Boat Search Email

John-

Tracy got my cc info taken care of.  What do we do to start?  I’ll attach the questionaire and give you a summary of where we stand below.  Bear with me or skip to the questionaire.

I have noted some boats on the internet, but like many new buyers, I’m not sure exactly what I want, or what I can handle.

I could give you a list of of my goals, though they’re fairly flexible — and also dependent on my wife’s approval.  We’re newlyweds, and though my wife is definitely on board, she’s more hesitant.

If I were still solo, I’d say damn it all, get the best boat I could afford right now minus food for 6 months and see how far I get.  I wouldn’t head straight for Fiji (though I’d be tempted) and prudence and caution might leave me anchored in Puget Sound until I’d found the skills to head out.  I tend to project that I am  more reckless than in actuality, but she still considers “brakeman” an important part of her job description.

Honestly, I don’t know if we’re in the position financially yet, or if we have the needed skills.  One other factor is that we are thinking about having a baby, and by “thinking” I mean not preventing it from happening naturally.  So if the stork comes before Christmas our plans will change, though probably only delayed a year or two.

I want to start shopping now, gain a bit more education, and see where we stand when the snow starts falling (not in Seattle, in Montana — where I’m from) but am not dead set against making the right purchase right away.

Our alternate plans are:
1) Move to Ecuador in January if no baby is coming and no boat.
2) Move to Montana in January if baby is coming and no boat.
3) Stay in Seattle and work to pay for boat and baby if both arrive.

In either place, I’d work on starting a software business I could manage via internet or get a telecommute job via the same.  She’d teach English and volunteer at an orphanage in Ecuador while I’d train locals on computers and learn Spanish.  After a year or so at either location we’d hope to still be in the position to buy a boat with the possible perq of a source of income that could follow us around the world with the help of a satellite antenna.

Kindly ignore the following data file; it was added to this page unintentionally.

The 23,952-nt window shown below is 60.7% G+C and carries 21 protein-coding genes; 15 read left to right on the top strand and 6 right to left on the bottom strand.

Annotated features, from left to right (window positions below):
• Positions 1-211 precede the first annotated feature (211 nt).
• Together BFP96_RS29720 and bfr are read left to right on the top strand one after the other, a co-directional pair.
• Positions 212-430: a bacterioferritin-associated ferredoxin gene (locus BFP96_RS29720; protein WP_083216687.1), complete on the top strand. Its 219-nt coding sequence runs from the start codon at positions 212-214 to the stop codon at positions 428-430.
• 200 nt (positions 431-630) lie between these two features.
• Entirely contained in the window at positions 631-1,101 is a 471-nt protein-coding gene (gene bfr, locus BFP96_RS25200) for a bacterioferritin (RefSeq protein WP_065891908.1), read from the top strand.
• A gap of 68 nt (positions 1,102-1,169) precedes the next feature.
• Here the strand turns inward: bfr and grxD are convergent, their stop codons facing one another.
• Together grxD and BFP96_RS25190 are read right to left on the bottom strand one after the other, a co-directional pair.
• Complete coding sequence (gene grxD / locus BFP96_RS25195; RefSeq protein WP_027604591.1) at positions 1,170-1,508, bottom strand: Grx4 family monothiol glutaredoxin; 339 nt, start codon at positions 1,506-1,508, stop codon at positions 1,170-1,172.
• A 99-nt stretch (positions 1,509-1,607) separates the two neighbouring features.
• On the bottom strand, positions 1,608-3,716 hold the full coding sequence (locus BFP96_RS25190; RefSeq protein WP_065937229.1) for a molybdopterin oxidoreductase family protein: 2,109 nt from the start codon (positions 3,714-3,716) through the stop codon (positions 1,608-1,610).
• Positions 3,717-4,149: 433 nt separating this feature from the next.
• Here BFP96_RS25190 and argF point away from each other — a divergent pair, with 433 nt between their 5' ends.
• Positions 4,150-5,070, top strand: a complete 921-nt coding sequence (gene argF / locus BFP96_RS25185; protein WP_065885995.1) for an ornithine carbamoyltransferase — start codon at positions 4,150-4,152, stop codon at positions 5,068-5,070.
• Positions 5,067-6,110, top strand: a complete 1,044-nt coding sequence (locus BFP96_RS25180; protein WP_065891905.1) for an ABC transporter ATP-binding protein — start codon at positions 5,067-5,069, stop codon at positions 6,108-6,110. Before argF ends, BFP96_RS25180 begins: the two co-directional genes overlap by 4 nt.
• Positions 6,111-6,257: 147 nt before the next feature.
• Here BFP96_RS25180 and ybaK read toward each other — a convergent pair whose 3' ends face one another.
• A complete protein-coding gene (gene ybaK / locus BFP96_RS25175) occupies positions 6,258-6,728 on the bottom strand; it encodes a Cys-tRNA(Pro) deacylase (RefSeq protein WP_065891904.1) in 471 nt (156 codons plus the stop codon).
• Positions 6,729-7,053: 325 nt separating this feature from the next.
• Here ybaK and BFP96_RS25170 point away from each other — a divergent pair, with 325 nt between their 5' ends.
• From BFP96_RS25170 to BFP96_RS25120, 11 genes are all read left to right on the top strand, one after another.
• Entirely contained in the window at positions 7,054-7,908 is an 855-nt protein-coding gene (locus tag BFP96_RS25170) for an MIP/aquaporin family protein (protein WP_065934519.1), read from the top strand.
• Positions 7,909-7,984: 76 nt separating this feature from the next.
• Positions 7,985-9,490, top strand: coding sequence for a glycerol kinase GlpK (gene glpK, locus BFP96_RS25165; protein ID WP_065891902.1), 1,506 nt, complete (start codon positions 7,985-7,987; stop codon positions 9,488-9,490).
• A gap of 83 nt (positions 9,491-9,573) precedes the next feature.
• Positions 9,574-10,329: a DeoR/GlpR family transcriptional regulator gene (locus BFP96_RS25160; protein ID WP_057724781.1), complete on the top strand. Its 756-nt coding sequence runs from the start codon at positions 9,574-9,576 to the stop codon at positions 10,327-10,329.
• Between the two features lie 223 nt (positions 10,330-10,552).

I don’t count on that, though I do think it’s a fair opportunity.

Right now we have $25,000 we can spend.  I have a $10,000 kitty on top of that which we’ll call savings.  I know that’s a tiny budget, and I want a big boat.  I’m not picky except regarding seaworthiness and her comfort.  Most of her comfort can be achieved by assuaging her fears, and that leads back to seaworthiness and competence of the crew.  A watermaker and an aft cabin with a soft bunk that we can share while hove to  would probably suffice to meet her requirements.

The watermaker isn’t a necessity, but I’ve been told it’s the best first luxury, and it would open up the market to more boats.  One of the first things I look at on a boat description is tankage, with the eye that it’s a good first indicator of the previous owner’s intentions, if not actuality of taking her out to sea, and thus, her potential seaworthiness.

The second thing I look for is an autopilot, again, as a barometer of the craft’s capabilities, but also, having had my introduction to sailing brought about by the failure of said object on a shorthanded catamaran out of Fiji.  I was hooked and came back from Fiji with only two intentions:  to marry a girl named Kelsey and to buy a boat and return there to.  I have so far accomplished half of my stated objectives.  I hope, with your help, to achieve the latter, and then spend the remainder of my life pursuing her goals, hoping to make some of them my own and perhaps to influence others of hers towards my own inclination.